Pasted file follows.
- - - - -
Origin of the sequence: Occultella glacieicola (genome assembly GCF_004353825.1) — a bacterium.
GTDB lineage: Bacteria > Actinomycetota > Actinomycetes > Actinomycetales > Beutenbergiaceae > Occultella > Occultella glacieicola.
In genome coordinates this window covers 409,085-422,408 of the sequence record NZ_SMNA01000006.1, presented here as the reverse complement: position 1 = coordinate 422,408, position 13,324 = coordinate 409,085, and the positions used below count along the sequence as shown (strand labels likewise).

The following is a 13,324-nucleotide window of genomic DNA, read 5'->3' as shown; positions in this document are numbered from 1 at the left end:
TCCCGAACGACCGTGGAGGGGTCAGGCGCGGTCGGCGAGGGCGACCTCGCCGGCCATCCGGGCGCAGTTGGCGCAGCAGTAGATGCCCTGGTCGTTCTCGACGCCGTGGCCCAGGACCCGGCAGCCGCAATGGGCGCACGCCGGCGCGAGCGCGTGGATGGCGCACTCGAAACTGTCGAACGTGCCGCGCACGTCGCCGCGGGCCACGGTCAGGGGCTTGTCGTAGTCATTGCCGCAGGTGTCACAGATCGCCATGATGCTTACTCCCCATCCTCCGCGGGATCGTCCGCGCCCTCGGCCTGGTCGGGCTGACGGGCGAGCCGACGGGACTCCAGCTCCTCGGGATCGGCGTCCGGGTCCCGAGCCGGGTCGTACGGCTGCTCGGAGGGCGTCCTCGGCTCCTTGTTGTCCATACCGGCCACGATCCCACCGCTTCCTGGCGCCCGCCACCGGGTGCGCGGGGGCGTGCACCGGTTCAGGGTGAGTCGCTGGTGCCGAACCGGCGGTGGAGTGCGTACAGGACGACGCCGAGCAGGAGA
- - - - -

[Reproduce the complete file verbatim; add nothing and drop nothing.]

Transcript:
Origin of the sequence: Occultella glacieicola (genome assembly GCF_004353825.1) — a bacterium.
GTDB lineage: Bacteria > Actinomycetota > Actinomycetes > Actinomycetales > Beutenbergiaceae > Occultella > Occultella glacieicola.
In genome coordinates this window covers 409,085-422,408 of the sequence record NZ_SMNA01000006.1, presented here as the reverse complement: position 1 = coordinate 422,408, position 13,324 = coordinate 409,085, and the positions used below count along the sequence as shown (strand labels likewise).

The following is a 13,324-nucleotide window of genomic DNA, read 5'->3' as shown; positions in this document are numbered from 1 at the left end:
TCCCGAACGACCGTGGAGGGGTCAGGCGCGGTCGGCGAGGGCGACCTCGCCGGCCATCCGGGCGCAGTTGGCGCAGCAGTAGATGCCCTGGTCGTTCTCGACGCCGTGGCCCAGGACCCGGCAGCCGCAATGGGCGCACGCCGGCGCGAGCGCGTGGATGGCGCACTCGAAACTGTCGAACGTGCCGCGCACGTCGCCGCGGGCCACGGTCAGGGGCTTGTCGTAGTCATTGCCGCAGGTGTCACAGATCGCCATGATGCTTACTCCCCATCCTCCGCGGGATCGTCCGCGCCCTCGGCCTGGTCGGGCTGACGGGCGAGCCGACGGGACTCCAGCTCCTCGGGATCGGCGTCCGGGTCCCGAGCCGGGTCGTACGGCTGCTCGGAGGGCGTCCTCGGCTCCTTGTTGTCCATACCGGCCACGATCCCACCGCTTCCTGGCGCCCGCCACCGGGTGCGCGGGGGCGTGCACCGGTTCAGGGTGAGTCGCTGGTGCCGAACCGGCGGTGGAGTGCGTACAGGACGACGCCGAGCAGGAGA